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Patients, pharmacists march against PBM business model

Patients, pharmacists and their advocates marched at Express Scripts Headquarters in north St. Louis County Friday in opposition to the PBM business model.

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Patients, pharmacists and their advocates marched at Express Scripts Headquarters in north St. Louis County Friday in opposition to the pharmacy benefit manager (PBM) business model.

A PBM acts as a liaison between insurance companies and pharmacies when working with your prescriptions.

Express Scripts is one of several PBMs currently under investigation by the Federal Trade Commission (FTC) because its business practices may affect the affordability of prescription drugs.

Advocates said PBMs create a two-fold problem.

Loretta Boesing is against the model because she said it created problems for her family after her son’s liver transplant.

“We were told he’d need medication for every 12 hours for the rest of his life, medications are his life, so it’s important he has safe access to medications,” she said. “Being able to mail-order pharmacy and forced away from the local hospital pharmacy that works closely with physicians and closely with other children with similar conditions was extremely heartless.”

According to Douglas Hoey, the CEO of the National Community Pharmacists Association, there are several problems for small pharmacies.

“The number one thing we hear about is that the patients are coming into their pharmacies they’re paying higher prescription drug prices because of the PBM,” he explained. “The other thing we hear i sthat pharmacies are being paid below their cost to buy the drug.”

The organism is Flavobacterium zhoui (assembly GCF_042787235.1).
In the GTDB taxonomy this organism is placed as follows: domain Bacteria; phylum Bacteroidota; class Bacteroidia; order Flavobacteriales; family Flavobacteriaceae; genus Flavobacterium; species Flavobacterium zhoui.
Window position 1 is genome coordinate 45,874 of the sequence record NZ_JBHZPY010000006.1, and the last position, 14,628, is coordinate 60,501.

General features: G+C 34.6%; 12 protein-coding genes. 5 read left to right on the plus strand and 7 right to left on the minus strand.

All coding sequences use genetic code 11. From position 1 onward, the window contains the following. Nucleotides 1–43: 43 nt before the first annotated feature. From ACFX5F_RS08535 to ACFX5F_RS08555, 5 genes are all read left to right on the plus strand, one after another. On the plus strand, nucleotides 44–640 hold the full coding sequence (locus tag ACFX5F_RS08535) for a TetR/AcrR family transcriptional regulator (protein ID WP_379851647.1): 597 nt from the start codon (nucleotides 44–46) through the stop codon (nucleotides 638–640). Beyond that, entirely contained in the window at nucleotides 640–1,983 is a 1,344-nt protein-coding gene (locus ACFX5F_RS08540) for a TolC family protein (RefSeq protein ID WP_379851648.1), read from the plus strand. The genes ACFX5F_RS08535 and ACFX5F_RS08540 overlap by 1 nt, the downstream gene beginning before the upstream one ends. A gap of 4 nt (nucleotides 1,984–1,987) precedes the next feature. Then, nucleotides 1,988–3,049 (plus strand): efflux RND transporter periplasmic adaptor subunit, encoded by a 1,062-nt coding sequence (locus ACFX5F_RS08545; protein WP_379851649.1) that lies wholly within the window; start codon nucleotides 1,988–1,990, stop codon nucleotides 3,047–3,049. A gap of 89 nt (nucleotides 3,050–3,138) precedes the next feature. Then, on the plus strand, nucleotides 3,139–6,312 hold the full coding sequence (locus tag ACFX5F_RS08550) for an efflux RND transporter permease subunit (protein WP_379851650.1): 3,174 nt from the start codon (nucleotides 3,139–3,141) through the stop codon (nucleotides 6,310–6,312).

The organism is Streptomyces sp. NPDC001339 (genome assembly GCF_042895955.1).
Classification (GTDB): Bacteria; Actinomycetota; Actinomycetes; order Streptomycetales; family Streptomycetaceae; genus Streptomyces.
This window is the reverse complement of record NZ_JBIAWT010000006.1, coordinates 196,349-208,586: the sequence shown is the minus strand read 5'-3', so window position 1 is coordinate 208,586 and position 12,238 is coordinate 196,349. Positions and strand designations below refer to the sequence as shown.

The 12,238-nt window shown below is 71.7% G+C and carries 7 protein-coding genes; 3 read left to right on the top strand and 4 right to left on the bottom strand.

In a statement to First Alert 4 about the protests, a spokesperson for Express Scripts said, “The health of our customers is at the center of all we do. “We work relentlessly to ensure our customers can access their medications at the lowest possible cost and in the way that is most convenient for them. Our flexible pharmacy networks include pharmacies of all scales and sizes, including large chains, regional and independent pharmacies, as well as home delivery options.”

Locally, St. Louis Hills Pharmacy’s owner, Dr. Tyler Taylor, said serving patients and working with PBMs is a balancing act.

“We’re trying to make sure the patient gets what they need, but at the same time, I have to be open tomorrow, and if I can’t get to an economical standpoint where it makes sense, then there’s nothing I can do about it,” he said. “It’s very frustrating and it’s how can we help the patient get what they need somewhere else and do what we can to help them.”

Boesing said she is encouraged by what’s to come of the FTC’s investigation.

“Change is for our patients in America to have access to their local pharmacies in their coverage, to not be forced to jump through all these needless obstacle courses to be able to get the medications their physicians prescribe,” she said. “For our local pharmacies to remain open and for these monopolistic practices of them being able to reimburse pharmacies below their cost to stop.”


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